As you sow, so shall you reap?
If you look around, you will find a fair number of studies that positivize the need of having leaders with high Emotional Intelligence (EI) at the workplace. Based on the principles of top-down management, having such leaders is likely to result in the organization being emotionally intelligent as a whole. But, how about looking at this from a different perspective? Instead of focusing on the leaders to inculcate these competencies and then trying to pass these on to subordinates, what if we were to make EI a parameter on the basis of which new recruits are hired?
From the recruiter’s point of view, academic performance or work experience of applicants is not really [not only] sufficient indicators of whether they should be hired for a job. Recruiters are constantly on the lookout for that ‘edge’, which can set an individual apart from the large pool of applicants. In our opinion, this ‘edge’ could be equivalent to elements of ‘Emotional Intelligence’ as defined by Daniel Goleman who, defines this construct as ‘the capacity for recognizing our own feelings and those of others, for motivating ourselves, and for managing emotions well in ourselves and in our relationships.’ While hiring individuals who are emotionally intelligent, there are five characteristics that recruiters need to look out for.
The first element of EI is Self-Awareness. An individual who is self-aware is one who has an accurate understanding of one’s strengths and weaknesses. This is one of the important emotional intelligence skills to possess as it is likely to make the individual more receptive to feedback by others. Being aware about one’s areas of improvement enables the individual to learn from one’s past mistakes as well. Possessing self-awareness skills, and the ability of self-regulation also has a positive impact on one’s interpersonal relationships at work.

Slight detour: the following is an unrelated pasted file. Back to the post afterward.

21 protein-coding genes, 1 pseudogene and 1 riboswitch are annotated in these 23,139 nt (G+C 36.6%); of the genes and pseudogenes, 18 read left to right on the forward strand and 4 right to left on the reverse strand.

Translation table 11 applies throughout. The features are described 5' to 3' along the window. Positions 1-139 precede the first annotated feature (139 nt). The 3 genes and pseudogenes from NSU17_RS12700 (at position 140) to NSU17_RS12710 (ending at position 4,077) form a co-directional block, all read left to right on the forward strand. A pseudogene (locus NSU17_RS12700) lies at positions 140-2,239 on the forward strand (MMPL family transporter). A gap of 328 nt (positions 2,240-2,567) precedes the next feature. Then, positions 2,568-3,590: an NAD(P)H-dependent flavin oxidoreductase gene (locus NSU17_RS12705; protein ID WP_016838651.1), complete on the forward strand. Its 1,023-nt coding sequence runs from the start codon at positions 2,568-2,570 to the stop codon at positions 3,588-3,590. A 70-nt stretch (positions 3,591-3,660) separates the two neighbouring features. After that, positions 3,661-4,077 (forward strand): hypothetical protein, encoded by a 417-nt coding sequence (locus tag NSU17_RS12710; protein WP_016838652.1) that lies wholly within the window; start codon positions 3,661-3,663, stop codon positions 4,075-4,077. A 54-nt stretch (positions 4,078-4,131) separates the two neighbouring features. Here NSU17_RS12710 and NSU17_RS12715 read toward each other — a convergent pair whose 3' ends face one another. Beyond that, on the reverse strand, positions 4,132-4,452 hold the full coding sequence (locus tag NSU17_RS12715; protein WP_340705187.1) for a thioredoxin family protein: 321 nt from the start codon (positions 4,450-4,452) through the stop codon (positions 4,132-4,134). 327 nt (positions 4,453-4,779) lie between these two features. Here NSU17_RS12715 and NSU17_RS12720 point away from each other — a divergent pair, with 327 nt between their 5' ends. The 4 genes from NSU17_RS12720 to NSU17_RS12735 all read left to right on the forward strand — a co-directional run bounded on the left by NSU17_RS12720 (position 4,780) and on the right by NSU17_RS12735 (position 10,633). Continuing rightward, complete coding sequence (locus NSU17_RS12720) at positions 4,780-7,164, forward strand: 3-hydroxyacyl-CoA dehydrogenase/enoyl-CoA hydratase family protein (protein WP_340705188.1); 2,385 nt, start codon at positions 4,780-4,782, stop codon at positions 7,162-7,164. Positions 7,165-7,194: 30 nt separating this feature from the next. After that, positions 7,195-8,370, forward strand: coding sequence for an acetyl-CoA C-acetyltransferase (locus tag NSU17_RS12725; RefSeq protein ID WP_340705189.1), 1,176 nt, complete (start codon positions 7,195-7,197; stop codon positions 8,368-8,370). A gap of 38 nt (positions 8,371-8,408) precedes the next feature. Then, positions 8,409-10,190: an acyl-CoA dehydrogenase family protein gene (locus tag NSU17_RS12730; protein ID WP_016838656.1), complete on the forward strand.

Self-Regulation, the ability to manage one’s emotions and adapt to the needs of the external environment, constitutes the second element of EI. At the workplace, the individual is likely to face several deadlines and work pressures. In order to deal with these effectively, s/he needs to be patient and rational while taking any decisions. The ability to adapt to the demands the external environment places on the individual is an asset that recruiters look out for while hiring.
Motivation is the third element. In this context, it refers to the ability of the individual to strive towards achieving one’s goals and initiate actions that will benefit the organization in the long run. Recruiters look out for individuals who are highly motivated, and thus partaking in a company motivation program can benefit all employees.
The fourth element of EI is Empathy. The ability of an individual to understand how others think or feel about a particular situation from their point of view. This aspect of social skill comes handy when the individual is interacting with diverse groups at the workplace. Working in a diverse set-up is one of the biggest challenges that employees today and being empathetic is a skill that is considered imperative in such settings.
Social Skills, the fifth element of EI, is the ability to manage one’s relationships, communicate effectively and understand the networks within the organization. The nature of work today expects individuals to constantly interact with one another and get the work done efficiently in teams. Being socially skilled gives an individual the advantage to work in such a dynamic environment.
There are certain psychometric tests which aid recruiters to measure the level of EI in an individual. While interpreting scores of such tests, one needs to keep in mind that unlike Intelligence Quotient (IQ) which remains fairly stable after a certain age is reach, EI is an evolving construct that can be learnt and inculcated over a period of time. Thus, apart from the test scores, sound judgment would be required for the recruiter to gauge whether the individual possesses the five qualities that have been described earlier. This can be done using innovative hiring techniques such as the in-basket technique and behavioural interviews.
If you are building an organization for the future and your employees are your strength, then having the and right talent nurturing emotionally intelligent individuals with motivational training programs will go a long way and help you [as a leader] to avoid a series of people issues. After all, who wants to hire a falcon and then train him/her to become a mouse? Eh?
This article was first published in the July Issue of People Matters magazine. To know more about how to create a happy workplace, say hello at firstname.lastname@example.org